Kristopher Triana conceives of someone being in the wrong place at the wrong time, and he takes it to an extreme most of us would never imagine possible. A Fine Evening In Hell is a tense, character-driven thriller that explores the lengths we’ll go to survive when life has taken a detour down a dark road into real-life terror. Heather and Evan couldn’t have dreamt just how awful their night would be when they snuck away to the parking lot of an abandoned warehouse for sex. Not only was the sex itself disappointing, but they soon find themselves caught in the middle of a dispute between criminals and the dirty cops hunting them down. Their attempt to find a secluded place for intimacy will lead them down a path with disastrous and deadly consequences. Triana does an excellent job of bringing the characters to life, fleshing each out, and making them feel as human as anyone. There are no two-dimensional throwaway characters and no bland ciphers onto whom the reader can project themselves. We’re meant to know these people, to love and hate them as the story dictates, and to feel an empathetic connection with them–even when we may not want to. Kristopher Triana displays a versatility of style that is astounding, bringing his understanding of horror and visceral human terror to the all-too-real conditions of this story, and forcing us to feel the chill of that Northeastern climate as we’re transported along with Heather.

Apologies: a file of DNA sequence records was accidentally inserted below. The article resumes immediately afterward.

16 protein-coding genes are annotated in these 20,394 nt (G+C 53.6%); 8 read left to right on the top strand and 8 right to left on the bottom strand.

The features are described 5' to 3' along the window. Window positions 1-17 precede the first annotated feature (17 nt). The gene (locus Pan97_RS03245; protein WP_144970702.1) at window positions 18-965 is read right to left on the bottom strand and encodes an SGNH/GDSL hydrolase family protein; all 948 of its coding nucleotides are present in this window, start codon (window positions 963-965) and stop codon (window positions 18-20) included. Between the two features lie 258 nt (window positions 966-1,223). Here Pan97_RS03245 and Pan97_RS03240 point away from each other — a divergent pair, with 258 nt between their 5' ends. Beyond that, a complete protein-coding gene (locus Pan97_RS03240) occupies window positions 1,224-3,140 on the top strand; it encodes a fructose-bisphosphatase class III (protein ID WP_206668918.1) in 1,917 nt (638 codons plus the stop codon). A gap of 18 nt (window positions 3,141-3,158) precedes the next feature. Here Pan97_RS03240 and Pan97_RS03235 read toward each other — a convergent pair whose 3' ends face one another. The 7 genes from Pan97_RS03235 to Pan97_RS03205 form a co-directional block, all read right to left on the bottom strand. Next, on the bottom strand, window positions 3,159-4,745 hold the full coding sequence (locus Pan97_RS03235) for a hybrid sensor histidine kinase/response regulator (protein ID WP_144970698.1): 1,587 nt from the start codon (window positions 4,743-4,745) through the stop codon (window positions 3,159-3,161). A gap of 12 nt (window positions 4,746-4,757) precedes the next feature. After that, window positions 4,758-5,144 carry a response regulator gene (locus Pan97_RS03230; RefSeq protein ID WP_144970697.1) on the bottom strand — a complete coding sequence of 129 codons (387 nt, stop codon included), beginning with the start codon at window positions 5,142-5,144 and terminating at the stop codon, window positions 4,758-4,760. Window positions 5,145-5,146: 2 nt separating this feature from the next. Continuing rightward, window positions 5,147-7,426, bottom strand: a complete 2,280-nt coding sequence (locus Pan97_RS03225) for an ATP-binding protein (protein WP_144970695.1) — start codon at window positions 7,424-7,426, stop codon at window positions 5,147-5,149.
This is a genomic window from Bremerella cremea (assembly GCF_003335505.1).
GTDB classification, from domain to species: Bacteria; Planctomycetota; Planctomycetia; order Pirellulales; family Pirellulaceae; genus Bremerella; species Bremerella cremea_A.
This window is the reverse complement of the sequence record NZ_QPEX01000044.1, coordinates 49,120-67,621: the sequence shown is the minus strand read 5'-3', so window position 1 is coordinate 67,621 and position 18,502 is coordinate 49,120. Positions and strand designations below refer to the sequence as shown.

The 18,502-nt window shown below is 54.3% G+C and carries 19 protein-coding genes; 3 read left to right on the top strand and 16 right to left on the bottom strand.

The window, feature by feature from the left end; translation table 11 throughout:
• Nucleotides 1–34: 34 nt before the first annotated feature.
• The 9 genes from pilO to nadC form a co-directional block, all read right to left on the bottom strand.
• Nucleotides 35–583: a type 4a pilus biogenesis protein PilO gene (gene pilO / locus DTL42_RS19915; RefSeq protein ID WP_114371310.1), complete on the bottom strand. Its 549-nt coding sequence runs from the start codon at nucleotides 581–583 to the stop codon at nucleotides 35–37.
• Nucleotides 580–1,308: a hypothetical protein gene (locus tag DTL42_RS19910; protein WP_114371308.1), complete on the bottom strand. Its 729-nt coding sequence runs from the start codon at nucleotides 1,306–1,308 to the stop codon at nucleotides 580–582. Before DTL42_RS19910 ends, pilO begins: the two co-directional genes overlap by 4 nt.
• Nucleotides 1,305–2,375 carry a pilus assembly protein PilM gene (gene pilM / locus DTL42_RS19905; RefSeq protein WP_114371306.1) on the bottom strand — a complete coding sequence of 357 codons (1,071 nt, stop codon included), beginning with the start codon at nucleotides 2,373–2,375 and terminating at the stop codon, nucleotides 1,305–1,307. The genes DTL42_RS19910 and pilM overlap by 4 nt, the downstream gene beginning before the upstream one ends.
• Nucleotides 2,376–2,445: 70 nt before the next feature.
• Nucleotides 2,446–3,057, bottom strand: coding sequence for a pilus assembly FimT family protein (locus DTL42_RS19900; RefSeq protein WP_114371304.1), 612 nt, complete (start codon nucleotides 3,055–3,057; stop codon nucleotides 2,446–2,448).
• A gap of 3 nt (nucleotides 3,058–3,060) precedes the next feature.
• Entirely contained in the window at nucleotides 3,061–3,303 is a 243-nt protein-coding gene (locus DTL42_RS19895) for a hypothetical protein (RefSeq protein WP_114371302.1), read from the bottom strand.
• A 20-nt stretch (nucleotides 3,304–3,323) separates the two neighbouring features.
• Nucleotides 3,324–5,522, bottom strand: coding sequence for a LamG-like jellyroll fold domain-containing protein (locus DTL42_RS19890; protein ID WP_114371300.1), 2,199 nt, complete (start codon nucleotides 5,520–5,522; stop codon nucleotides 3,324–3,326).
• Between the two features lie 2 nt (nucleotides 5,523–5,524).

Before Deadman’s Road, I’d only been acquainted with Reverend Jebidiah Mercer via one of the short stories contained within this volume, but the character stuck out as one with a great deal of potential for additional adventures. I’m pleased to discover that I was not wrong. Joe R. Lansdale populates his fictional version of the American Wild West with monsters, both human and inhuman, familiar and strange. All of this is filtered through the sardonic and rueful Reverend Mercer as he struggles to fulfill God’s will, a capricious and cruel thing. As he faces off against zombies, werewolves, goblins, and other monstrous entities, Mercer is joined by assorted men and women who frequently don’t survive the encounters with the same sort of adroitness the Reverend displays. Short-lived as his companions may be, they provide ample fodder for Mercer’s wit and derision in some of the most entertaining dialogue Lansdale’s written outside of the Hap and Leonard novels. The narration of the audiobook provided by Stefan Rudnicki perfectly suited the gruff and acerbic Reverend, as well as the other characters filling these tales. This was only my second encounter with Rudnicki as a narrator, and he was no less impressive this time around.